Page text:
Prescribed Minimum Benefits and in particular Regulation 8 which allows healthcare practitioners to charge any amount they want if the treatment or service is a PMB has also played a material role in the increase in healthcare costs.

Medical schemes are crucial in making private healthcare more affordable for individuals. These schemes pool members’ contributions to cover medical expenses and negotiate rates with healthcare providers. By leveraging their collective bargaining power, medical schemes can negotiate lower fees for services and medication, mitigating health inflation’s impact on individual members’ budgets.

However, it is essential to note that medical scheme contributions have also been subject to significant increases over the years due to rising healthcare costs, posing a challenge for consumers and medical scheme providers in balancing affordability with adequate coverage.

Addressing affordability challenges

Various stakeholders need to collaborate and implement effective strategies to address the affordability challenges in South African healthcare. Here are some potential solutions:

  • Increased government investment in healthcare: Allocating more resources towards public healthcare infrastructure and services, including funding hospitals, clinics, medical personnel training programmes, and subsidising essential medications.
  • Price regulation: Implementing stricter regulations on drug prices can help control excessive costs within the pharmaceutical industry. Negotiating fair pricing agreements with pharmaceutical companies can ensure that life-saving medication remains accessible to all citizens.
  • Promoting preventive care: Shifting focus towards preventive care rather than reactive treatment can help reduce long-term healthcare costs for individuals and society. Encouraging regular check-ups, healthy lifestyle choices, and early intervention programmes can lead to better health outcomes while minimising financial burdens.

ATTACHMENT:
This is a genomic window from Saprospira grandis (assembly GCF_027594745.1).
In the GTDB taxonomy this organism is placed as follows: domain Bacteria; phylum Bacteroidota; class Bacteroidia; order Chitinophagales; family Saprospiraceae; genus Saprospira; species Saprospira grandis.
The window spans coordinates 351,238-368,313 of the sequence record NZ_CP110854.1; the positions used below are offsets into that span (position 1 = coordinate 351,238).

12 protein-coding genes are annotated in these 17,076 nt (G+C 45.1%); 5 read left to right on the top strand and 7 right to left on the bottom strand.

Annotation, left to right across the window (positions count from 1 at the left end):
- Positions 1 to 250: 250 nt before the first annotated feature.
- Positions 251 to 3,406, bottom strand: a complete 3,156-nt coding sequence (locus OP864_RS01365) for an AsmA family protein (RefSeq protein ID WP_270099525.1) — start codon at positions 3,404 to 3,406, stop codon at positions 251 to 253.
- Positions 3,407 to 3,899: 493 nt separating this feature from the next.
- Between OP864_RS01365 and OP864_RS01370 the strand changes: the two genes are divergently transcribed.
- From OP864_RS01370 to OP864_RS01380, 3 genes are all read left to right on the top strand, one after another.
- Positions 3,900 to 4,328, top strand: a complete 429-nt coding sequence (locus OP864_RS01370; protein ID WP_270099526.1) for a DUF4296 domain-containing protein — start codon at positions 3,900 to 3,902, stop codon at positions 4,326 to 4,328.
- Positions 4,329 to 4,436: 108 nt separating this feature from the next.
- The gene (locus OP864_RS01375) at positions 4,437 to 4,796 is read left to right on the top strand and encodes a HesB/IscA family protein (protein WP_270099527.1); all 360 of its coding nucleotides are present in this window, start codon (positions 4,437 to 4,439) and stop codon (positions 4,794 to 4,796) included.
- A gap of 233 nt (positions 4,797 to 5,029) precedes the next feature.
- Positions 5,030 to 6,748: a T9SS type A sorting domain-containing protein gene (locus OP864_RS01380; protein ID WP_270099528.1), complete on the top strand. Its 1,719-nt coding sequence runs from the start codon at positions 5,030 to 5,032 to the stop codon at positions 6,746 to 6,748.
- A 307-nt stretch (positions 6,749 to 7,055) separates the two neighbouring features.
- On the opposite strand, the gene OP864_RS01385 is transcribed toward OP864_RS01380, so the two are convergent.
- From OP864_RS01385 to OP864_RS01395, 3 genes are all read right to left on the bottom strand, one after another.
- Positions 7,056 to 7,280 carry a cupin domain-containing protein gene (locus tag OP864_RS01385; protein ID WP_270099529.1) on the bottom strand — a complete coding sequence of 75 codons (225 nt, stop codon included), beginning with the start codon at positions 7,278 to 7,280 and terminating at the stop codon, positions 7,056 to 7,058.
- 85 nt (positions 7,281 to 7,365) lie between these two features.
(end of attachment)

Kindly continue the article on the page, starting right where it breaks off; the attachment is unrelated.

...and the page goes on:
• Public-Private Partnerships (PPPs): Collaborations between public and private sectors can improve access to affordable healthcare options by effectively leveraging resources from both domains. This can be further enhanced by exploring innovative insurance models catering to low-income households and providing much-needed financial protection against high medical expenses.
  • Enhanced competition rather than restricting market entry: Encouraging competition among private healthcare providers can drive down prices while maintaining quality standards.
  • Transparent pricing and sharing of healthcare information: Ensuring pricing transparency across all healthcare industry sectors will empower consumers to make informed decisions about their care options.

While medical schemes are vital in making private care more accessible, addressing these challenges requires collaboration between government entities, industry stakeholders, and consumers.

The widening gap between consumer and health inflation rates highlights the need for comprehensive but sensible reforms to curb rising costs while ensuring equitable access for all citizens.

Through collective efforts, South Africa can progress towards achieving an affordable and sustainable healthcare system for all its citizens.

For more information on Medshield Medical Scheme, click here.